As a result of a scenario stipulated above, there are chances that bidder may not receive the necessary public shares from the offer. It is very realistic because even financially stable companies sometimes find it difficult to satisfy Minimum Public Shareholdings criteria. Hence, a RA might not receive the expected/ necessary public shares from the process. This will create difficulty for the RA in calculating the exact amount of capital needed because it will depend upon the proportionate acceptance of the public offer. Usually, the CoC requires that the amount shall be available as soon as possible but the proposed mandatory public offer, will stall the process. This will affect the overall efficiency of the insolvency resolution process.


As highlighted, the proposed framework suffers from major flaws and won’t solve the problem in the long-term.

The CoC can be mandated to consider the appointment of a representative on behalf of minority equity shareholders to present their case. The CoC would then have the discretion to accept or reject this proposition. While this proposal may not be the ultimate solution, it addresses a significant concern of minority equity shareholders and serves as a starting point for further discussion and potential resolution. Further, rather than mandating the public listing of every company leading to a deadlock, the framework proposed should be made obligatory only for those companies, in which the resolution applicant in consonance with the plan wishes to keep the entity listed.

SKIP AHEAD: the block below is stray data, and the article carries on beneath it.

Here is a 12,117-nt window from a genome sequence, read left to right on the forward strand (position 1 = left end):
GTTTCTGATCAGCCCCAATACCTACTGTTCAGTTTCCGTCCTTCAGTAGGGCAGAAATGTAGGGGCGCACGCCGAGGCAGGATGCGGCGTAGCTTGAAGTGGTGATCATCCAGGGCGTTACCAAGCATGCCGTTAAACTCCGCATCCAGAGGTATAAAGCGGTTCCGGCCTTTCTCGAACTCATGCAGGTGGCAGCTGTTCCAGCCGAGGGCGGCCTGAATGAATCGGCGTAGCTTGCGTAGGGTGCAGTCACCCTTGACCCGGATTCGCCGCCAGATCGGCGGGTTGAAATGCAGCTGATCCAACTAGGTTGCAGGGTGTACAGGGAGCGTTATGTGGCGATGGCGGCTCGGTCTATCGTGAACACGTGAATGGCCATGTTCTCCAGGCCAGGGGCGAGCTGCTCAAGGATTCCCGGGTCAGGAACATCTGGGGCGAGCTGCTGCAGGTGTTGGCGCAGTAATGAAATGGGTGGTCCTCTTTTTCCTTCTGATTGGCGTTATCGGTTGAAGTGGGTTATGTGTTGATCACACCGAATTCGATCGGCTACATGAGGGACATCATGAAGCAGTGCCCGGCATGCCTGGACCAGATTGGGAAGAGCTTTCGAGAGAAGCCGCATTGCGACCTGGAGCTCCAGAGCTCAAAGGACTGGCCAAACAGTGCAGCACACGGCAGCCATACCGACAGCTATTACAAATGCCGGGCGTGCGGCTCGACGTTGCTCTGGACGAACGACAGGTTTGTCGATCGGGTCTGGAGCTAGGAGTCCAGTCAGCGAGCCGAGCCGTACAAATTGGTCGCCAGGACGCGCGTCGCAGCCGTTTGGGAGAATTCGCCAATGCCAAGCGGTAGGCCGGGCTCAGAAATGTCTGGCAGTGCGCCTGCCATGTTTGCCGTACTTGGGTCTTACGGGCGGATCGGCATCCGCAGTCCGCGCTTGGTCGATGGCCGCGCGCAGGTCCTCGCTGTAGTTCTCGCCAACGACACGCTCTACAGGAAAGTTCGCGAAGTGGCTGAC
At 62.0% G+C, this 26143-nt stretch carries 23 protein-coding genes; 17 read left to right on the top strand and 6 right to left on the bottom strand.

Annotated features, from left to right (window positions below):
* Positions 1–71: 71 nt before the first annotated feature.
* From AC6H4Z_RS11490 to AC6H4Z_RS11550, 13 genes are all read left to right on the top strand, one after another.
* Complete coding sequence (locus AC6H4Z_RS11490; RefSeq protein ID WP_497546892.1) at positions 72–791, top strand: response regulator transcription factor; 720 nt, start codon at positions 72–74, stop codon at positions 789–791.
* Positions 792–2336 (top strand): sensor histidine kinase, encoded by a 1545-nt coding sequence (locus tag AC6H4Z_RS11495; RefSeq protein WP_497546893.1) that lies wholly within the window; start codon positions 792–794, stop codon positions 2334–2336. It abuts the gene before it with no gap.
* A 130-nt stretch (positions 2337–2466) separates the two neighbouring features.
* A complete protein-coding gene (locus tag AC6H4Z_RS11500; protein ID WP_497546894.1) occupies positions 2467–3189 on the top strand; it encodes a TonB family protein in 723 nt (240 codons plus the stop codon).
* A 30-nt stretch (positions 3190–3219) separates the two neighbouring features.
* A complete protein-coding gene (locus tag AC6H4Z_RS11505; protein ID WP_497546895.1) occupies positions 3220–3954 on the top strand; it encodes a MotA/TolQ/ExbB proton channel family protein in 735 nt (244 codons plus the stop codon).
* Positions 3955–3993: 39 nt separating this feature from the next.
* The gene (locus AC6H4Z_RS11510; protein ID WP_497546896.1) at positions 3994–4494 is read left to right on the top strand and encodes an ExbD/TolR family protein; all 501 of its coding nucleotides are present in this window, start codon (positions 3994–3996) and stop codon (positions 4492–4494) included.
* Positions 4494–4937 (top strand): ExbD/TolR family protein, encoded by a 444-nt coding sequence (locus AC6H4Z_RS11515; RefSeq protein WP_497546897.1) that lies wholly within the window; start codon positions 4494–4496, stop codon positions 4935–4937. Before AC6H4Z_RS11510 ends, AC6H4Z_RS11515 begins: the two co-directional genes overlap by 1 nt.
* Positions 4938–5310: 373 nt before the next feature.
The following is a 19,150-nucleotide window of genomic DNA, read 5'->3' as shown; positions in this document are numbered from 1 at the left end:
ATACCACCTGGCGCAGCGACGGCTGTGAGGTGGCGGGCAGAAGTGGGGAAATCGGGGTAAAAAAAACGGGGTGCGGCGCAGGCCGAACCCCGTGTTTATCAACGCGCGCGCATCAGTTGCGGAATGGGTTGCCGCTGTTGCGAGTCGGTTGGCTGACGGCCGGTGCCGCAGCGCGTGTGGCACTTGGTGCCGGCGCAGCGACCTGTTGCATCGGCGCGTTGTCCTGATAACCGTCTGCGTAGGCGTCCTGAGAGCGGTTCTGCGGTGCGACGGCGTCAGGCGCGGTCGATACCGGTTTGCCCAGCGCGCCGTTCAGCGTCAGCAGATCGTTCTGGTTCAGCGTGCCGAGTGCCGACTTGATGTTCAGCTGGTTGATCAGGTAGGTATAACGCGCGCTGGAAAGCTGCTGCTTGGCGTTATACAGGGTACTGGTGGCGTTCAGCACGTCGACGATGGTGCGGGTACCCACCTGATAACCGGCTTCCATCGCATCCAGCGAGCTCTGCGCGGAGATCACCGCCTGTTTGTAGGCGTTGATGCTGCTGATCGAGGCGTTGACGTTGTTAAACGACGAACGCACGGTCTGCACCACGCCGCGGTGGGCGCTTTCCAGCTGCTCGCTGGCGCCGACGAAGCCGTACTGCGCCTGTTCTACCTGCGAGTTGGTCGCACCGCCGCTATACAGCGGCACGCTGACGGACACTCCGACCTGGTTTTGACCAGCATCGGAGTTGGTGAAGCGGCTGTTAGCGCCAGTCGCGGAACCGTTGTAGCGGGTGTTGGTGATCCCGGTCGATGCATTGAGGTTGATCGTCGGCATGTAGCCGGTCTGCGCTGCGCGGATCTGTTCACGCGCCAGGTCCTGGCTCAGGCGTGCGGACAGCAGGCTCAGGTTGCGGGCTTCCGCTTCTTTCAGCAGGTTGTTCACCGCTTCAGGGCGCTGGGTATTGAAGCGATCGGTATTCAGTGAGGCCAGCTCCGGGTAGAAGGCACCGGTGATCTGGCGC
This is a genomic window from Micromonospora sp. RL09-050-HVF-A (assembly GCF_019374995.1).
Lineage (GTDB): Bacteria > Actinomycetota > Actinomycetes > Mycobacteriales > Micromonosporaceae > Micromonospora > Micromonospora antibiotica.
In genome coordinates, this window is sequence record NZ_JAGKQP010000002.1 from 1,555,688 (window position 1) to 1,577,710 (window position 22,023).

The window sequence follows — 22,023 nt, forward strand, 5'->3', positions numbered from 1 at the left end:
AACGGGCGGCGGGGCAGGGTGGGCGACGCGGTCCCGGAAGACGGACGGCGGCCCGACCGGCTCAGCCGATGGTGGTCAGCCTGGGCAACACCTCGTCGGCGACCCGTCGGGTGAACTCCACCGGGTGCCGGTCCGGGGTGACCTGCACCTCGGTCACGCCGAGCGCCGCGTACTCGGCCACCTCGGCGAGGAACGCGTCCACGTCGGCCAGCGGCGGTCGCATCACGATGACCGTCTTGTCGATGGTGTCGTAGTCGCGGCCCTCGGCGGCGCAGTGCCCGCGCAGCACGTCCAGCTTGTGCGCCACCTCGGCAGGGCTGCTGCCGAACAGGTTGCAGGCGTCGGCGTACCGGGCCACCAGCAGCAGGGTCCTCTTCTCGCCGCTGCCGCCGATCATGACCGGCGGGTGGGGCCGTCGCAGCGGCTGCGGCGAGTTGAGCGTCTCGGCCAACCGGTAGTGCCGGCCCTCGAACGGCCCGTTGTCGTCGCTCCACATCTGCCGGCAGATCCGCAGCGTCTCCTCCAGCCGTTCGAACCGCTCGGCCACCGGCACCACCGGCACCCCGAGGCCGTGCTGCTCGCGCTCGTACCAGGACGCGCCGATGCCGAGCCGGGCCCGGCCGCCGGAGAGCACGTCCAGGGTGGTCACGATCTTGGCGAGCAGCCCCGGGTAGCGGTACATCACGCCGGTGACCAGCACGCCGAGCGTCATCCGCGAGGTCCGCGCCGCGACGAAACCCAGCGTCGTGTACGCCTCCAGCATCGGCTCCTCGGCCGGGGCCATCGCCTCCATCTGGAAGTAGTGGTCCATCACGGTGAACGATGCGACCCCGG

Finally, it is important to recognize that while both equity and debt play a major role in business, they deal with completely different transactions and hence, shall operate independently in their respective fields. Regulator’s interference in these processes might create conflicting situations and overcomplicate the established practices. The regulators should not intervene where the intervention is not required. A better step to protect the interests of the minority shareholders would be to evolve a parallel structure for developing a more transparent disclosure regime while focusing on investor education.